Funny you say that ZB because at the American Federation of Teachers convention last summer, Gates told the entire group of his attempt to teach a science lesson to his children. His 3 children. And how hard it was. It got a big laugh and yes, we all know how hard it is to have the skills to teach and to teach more than just a few kids (including your own).

I'm guessing that was something someone wrote for him to make him sound sympathetic to teachers because obviously, he no longer believes that if he thinks class size caps should be eliminated.

KG said...

How could anybody take a guy seriously whom has 55 billion dollars in supposable wealth, enogh to run Seattle Schools for over 100 years. Out of touch Bill, are you? He wants to privitize education because it is the last "Big Enchilada". Class Warfare? Definitley.

Stu said...

He wants to privitize education because it is the last "Big Enchilada". Class Warfare? Definitley.


I'm always a bit surprised at how many shots are fired at Gates and his money. I disagree with many of the things put forth by Gates and his foundation but don't, for a second, question his motives. He puts his money where his mouth is and, even though I might not agree with where that mouth might be, I think it's amazing the dedication he has to public education. I would love it if he would consider alternate viewpoints on some of his ideas but criticizing someone who give billions to education is cutting off your nose to spite your face. And trashing him 'cause he has the money to send his children to private school is ridiculous . . . I would suggest many of us, with unlimited funds, would consider private school for our kids.

I also think that Bill Gates isn't advocating for "huge class sizes" by any means. I don't recall him saying the smaller class sizes aren't better; what he's done is suggest that he doesn't believe it's the be all to end all and that concentrating and regulating that one thing might be a waste of money and a bit off target. (My son has been in small classes and large classes; the worst year he had in school had 21 kids and a terrible teacher . . the best year had 29 kids and a teacher who was like a dream come true in every way.)

[I have to pause here to rinse out my brain 'cause I wasn't intending to defend anything about the reform movement or Gates.]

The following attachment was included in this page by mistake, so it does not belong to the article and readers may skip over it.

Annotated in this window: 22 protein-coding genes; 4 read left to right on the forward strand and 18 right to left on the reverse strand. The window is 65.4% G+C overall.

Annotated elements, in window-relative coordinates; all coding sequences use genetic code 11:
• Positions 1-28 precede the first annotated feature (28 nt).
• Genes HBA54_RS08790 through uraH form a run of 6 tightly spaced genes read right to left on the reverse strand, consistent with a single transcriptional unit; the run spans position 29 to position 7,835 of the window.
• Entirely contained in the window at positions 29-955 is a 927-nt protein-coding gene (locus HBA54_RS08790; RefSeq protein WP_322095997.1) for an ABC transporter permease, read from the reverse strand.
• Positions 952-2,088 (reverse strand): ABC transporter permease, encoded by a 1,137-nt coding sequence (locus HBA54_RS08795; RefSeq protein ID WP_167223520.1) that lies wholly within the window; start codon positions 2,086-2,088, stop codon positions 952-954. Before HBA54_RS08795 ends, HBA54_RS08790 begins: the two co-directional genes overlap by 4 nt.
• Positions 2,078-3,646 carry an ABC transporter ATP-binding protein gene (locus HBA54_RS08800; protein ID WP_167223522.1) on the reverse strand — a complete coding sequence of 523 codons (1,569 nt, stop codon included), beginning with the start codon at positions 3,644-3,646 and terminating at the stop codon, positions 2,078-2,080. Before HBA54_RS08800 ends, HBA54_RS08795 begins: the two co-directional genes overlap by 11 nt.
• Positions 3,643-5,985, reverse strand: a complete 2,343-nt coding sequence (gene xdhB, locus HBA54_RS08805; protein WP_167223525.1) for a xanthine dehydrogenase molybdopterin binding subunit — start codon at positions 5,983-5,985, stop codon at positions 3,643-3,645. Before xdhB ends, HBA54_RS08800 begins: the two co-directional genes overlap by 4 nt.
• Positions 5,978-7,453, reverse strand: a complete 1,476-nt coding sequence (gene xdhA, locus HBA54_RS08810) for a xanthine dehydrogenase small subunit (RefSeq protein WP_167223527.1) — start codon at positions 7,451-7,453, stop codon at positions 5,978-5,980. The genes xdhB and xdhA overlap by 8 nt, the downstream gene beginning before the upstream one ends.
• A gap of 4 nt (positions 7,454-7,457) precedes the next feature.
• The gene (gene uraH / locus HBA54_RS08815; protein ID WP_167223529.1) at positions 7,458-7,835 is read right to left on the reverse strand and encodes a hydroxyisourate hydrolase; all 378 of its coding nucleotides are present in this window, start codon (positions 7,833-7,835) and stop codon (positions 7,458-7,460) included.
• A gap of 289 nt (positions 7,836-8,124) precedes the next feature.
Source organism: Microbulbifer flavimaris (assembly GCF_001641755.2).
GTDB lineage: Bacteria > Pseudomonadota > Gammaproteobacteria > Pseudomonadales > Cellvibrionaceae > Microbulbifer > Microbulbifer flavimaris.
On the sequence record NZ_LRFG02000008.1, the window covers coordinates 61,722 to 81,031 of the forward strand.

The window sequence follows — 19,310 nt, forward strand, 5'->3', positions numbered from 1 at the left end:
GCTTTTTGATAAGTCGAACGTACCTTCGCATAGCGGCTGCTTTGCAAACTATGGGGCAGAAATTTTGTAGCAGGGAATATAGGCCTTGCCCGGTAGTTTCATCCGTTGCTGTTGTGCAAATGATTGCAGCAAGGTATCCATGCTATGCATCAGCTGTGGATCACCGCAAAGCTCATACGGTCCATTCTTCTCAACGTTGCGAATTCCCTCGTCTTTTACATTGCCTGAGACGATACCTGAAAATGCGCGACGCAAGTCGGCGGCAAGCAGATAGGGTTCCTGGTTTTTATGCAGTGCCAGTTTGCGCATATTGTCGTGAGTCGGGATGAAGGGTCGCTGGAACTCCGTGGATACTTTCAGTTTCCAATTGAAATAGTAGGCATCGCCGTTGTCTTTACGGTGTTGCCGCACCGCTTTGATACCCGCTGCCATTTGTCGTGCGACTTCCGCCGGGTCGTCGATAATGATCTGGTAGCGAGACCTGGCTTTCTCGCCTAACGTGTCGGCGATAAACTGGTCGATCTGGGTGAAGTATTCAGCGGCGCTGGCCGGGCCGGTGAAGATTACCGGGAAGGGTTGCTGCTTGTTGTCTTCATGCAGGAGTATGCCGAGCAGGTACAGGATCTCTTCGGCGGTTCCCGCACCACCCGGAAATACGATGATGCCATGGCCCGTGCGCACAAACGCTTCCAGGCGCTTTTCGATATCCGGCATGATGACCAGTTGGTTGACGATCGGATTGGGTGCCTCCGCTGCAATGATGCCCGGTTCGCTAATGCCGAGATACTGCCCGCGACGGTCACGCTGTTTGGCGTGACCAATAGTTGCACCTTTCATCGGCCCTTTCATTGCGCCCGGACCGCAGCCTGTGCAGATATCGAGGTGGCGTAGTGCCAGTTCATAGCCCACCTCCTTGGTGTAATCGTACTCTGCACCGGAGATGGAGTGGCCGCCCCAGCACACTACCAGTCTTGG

I might disagree with Bill Gates and the way he spends his money but at least he's spending money on public education . . . every dollar helps.

Two other thoughts: it wouldn't hurt the district to be run like a business with clear definitions of personnel, chain of command, and people who listen to the workers (teachers) and the clients (families). Hey, maybe Costco could take over the schools!

Lastly, I think it's funny how we slam Gates for being able to "buy down class size," unlike us while, at the same time, so many people here slammed the McGilvra PTA for doing the same thing for a public school.

stu

PS - Loved Danny's column!

Melissa Westbrook said...

"I would love it if he would consider alternate viewpoints on some of his ideas but criticizing someone who give billions to education is cutting off your nose to spite your face."

He was not elected, hired or appointed. He should NOT have more of a voice than anyone else despite his millions.

Stu, many of us DO have the money to sent our children to private school. We choose not to because we believe in public education.

I'm not sure I believe his money HAS done that much good. Remember the "school transformation" money? How did that help SPS?

Read Sahila's links and tell me his money is benign.

seattle citizen said...

"...every dollar helps."

Not if they're directed at hurtful practices, or running public systems from private sidelines.

Speechless said...

So what can we DO to support smaller class sizes short of switching to private school?
Is there any such movement?

Melissa Westbrook said...

Speechless, I honestly don't know what to tell you. We passed I-732 believing it would lead to smaller class sizes. The money got used for everything but smaller class sizes.

The teachers have a contract for class sizes but have to accept larger classes (and get paid a little extra but really they should).

We had a superintendent who for 3 years said it didn't matter. We have the wealthiest man in the country who has the ear of the President telling us it doesn't matter and in fact, the class sizes could go larger.

You could try the McGilvra route of raising $250k a year but that isn't even working out for them.

I have nothing to offer on this point.

GatewoodMom said...

The District has effectively prevented PTAs from using funds to reduced class size. My son's West Seattle School has done that for years. We used to have an average class size of 20, but two schools were closed in north west seattle and the district drew a huge geographical boundary around the school under the NSAP. We are now busting at the seams and portables were delivered last week. No matter how badly we want to use our funds to reduce class size, we can't because we are simply out of physical space to do so.

KG said...